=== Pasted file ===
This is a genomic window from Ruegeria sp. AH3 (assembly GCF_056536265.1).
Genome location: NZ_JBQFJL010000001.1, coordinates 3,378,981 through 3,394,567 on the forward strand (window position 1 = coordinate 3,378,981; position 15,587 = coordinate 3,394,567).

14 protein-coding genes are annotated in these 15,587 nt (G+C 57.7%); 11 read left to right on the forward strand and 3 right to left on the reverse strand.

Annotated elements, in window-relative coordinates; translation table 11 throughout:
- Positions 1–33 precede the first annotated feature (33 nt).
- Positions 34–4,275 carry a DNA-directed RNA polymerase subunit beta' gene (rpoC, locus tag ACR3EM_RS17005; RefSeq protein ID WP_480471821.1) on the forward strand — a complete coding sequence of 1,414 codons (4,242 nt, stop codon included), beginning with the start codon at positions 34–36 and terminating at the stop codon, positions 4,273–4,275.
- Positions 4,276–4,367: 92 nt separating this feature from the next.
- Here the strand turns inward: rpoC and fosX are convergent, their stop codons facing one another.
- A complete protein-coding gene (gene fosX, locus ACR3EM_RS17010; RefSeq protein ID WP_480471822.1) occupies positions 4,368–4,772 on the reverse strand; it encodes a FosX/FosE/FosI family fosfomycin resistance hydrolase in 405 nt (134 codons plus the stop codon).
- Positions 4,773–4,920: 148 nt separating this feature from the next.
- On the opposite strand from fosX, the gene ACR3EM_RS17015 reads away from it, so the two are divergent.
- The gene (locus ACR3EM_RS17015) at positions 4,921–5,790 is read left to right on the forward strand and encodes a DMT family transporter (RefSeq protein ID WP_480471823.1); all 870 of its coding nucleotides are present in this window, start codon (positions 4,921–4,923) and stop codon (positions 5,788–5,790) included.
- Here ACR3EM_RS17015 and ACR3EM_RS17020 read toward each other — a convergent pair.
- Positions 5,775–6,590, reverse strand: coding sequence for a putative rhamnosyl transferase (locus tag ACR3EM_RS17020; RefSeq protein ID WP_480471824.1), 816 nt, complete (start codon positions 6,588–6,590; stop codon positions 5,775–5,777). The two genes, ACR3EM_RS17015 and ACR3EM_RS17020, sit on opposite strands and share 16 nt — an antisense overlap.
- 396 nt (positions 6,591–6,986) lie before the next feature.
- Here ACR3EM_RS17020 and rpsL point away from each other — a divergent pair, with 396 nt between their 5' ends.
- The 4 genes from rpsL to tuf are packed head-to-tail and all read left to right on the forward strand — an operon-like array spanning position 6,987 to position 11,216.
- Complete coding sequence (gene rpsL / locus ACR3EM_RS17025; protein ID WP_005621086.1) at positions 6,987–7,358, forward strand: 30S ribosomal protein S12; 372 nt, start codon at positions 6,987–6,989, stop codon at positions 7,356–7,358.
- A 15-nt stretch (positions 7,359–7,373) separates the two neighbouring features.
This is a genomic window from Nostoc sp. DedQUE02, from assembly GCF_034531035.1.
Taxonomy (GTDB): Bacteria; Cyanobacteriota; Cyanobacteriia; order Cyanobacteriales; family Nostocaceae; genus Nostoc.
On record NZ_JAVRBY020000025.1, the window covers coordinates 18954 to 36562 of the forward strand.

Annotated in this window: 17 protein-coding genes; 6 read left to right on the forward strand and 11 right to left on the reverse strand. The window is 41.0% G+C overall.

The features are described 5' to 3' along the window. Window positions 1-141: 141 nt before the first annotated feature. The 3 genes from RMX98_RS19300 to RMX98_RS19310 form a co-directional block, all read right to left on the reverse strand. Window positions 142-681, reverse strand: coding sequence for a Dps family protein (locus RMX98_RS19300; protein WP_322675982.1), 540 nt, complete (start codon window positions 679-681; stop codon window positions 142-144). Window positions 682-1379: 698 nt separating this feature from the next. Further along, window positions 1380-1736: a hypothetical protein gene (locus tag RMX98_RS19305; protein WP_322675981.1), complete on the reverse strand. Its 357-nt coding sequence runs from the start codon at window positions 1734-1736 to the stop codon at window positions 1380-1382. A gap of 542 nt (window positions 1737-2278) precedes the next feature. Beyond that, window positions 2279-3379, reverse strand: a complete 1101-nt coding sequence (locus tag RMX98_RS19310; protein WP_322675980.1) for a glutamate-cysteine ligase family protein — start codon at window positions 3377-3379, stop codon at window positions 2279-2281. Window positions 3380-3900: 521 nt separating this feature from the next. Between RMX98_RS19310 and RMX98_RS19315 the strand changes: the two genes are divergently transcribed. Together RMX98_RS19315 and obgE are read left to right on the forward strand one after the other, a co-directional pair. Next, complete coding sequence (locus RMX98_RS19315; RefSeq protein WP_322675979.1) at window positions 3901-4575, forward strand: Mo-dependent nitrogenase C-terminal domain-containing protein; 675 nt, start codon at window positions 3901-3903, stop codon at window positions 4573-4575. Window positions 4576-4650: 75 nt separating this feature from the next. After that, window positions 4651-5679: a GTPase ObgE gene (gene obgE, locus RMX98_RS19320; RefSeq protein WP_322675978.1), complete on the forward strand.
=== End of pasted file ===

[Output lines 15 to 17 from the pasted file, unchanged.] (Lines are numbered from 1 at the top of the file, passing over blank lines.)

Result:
- 396 nt (positions 6,591–6,986) lie before the next feature.
- Here ACR3EM_RS17020 and rpsL point away from each other — a divergent pair, with 396 nt between their 5' ends.
- The 4 genes from rpsL to tuf are packed head-to-tail and all read left to right on the forward strand — an operon-like array spanning position 6,987 to position 11,216.